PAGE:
Genetic Engineering Brings More Harm Than Good


Length: 1953 words (5.6 double-spaced pages)
Rating: Excellent
Open Document
- - - - - - - - - - - - - - - - - - - - - - - - - - - - - - - - - -

Text Preview

More ↓

Continue reading...

Open Document


Until the recent demise of the Soviet Union, we lived under the daily
threat of nuclear holocaust extinguishing human life and the entire
biosphere. Now it looks more likely that total destruction will be
averted, and that widespread, but not universally fatal, damage will
continue to occur from radiation accidents from power plants, aging
nuclear submarines, and perhaps the limited use of tactical nuclear
weapons by governments or terrorists.

What has gone largely unnoticed is the unprecedented lethal threat of
genetic engineering to life on the planet. It now seems likely, unless
a major shift in international policy occurs quickly, that the major
ecosystems that support the biosphere are going to be irreversibly
disrupted, and that genetically engineered viruses may very well lead
to the eventual demise of almost all-human life. In the course of the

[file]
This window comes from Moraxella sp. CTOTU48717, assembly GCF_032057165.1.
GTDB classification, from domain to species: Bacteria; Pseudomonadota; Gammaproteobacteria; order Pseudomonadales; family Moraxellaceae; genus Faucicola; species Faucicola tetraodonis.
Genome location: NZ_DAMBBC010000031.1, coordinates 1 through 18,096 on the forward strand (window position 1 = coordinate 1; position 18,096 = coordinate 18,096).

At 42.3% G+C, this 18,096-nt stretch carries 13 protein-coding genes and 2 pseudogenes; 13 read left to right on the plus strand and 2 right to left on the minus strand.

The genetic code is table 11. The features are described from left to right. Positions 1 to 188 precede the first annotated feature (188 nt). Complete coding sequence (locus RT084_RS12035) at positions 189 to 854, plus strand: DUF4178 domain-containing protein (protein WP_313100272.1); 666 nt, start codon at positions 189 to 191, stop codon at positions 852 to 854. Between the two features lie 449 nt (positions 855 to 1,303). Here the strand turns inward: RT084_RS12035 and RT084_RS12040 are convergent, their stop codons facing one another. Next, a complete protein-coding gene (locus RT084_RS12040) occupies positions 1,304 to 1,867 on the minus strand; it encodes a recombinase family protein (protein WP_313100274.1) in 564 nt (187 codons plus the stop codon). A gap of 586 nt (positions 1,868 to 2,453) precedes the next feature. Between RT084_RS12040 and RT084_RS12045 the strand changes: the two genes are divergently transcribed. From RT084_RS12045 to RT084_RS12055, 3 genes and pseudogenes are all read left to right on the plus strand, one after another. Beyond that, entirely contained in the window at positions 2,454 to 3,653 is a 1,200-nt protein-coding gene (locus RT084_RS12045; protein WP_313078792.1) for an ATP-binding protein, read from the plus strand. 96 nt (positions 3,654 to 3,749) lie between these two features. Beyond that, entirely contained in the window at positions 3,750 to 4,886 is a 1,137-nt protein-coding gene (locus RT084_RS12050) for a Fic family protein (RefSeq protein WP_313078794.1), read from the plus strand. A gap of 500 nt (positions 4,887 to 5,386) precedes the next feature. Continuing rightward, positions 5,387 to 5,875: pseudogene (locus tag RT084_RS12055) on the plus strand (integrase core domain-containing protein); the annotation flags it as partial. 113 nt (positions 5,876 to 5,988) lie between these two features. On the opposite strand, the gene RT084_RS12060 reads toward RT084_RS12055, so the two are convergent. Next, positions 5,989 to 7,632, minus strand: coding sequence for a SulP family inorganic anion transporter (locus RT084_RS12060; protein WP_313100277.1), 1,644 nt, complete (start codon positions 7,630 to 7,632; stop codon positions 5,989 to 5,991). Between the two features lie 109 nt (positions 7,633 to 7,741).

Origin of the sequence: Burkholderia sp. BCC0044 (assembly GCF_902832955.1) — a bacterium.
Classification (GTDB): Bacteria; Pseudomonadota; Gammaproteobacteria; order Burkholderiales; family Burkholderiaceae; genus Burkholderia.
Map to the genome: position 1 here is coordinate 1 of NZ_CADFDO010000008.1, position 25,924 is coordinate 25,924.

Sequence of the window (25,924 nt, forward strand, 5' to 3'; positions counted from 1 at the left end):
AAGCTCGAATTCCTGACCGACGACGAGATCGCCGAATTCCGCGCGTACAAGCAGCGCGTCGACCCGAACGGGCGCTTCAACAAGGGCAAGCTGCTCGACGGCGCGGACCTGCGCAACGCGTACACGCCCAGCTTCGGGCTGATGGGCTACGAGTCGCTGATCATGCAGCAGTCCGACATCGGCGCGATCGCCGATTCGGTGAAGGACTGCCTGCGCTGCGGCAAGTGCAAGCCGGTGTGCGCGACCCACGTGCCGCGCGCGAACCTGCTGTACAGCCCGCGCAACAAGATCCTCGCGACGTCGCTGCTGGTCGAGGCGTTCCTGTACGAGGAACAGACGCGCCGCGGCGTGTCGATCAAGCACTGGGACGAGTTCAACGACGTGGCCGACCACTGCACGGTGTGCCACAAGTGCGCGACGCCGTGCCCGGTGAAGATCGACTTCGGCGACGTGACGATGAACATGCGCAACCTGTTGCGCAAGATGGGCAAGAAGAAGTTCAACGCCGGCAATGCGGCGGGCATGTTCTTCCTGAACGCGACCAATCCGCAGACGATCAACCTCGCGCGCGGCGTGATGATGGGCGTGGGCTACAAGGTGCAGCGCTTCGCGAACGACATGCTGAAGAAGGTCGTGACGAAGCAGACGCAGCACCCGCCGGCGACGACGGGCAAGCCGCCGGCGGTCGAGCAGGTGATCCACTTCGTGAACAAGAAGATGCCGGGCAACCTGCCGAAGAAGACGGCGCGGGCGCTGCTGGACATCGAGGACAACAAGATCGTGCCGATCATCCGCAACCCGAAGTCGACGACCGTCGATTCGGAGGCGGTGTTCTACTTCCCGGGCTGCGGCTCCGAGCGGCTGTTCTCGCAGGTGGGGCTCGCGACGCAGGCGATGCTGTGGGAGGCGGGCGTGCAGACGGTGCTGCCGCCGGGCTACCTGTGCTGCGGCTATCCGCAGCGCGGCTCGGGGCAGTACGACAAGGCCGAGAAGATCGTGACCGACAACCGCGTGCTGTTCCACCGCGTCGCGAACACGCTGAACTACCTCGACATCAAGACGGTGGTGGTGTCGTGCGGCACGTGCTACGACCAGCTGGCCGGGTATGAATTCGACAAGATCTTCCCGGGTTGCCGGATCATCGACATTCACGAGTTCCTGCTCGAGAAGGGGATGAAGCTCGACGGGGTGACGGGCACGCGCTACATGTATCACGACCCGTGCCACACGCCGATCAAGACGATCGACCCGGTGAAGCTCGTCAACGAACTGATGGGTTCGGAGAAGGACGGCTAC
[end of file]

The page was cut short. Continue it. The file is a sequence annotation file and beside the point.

major transformations that are on the way, human beings will be
transformed, both intentionally and unintentionally, in ways that will
make us something different than what we now consider human.

Regardless of the dangers, we are rushing full speed ahead on almost
all fronts. Some of the most powerful multinational chemical,
pharmaceutical and agricultural corporations have staked their
financial futures on genetic engineering. Enormous amounts of money are
already involved, and the United States government is currently
bullying the rest of the world into rapid acceptance of corporate
demands concerning genetic engineering research and marketing.

In the 1950's, the media was full of information about the great new
scientific miracle that was going to make it possible to kill all of
the noxious insects in the world, to wipe out insect-born diseases and
feed the world's starving masses. That was DDT. In the 1990's, the
media is full of information about the coming wonders of genetic
engineering. Everywhere are claims that genetic engineering will feed
the starving, help eliminate disease, and so forth. The ideas and
evidence presented below are intended to help evaluate that central
question.

Some scientists believe that, since genetic codes determine the
appearance, personality, health, and aging process of human beings, if
that genetic information in the chromosomes could be decoded and the
genetic mechanism were understood, we could potentially control and
improve our health, quality of life, and the biochemical processes in
our bodies. In other words, we could control our own fate. Also, we'd
be able to improve the genes of other animals and vegetables so that
they could serve humankind better. At first sight, these ideas seem
reasonable and attractive. However, careful analysis reveals that they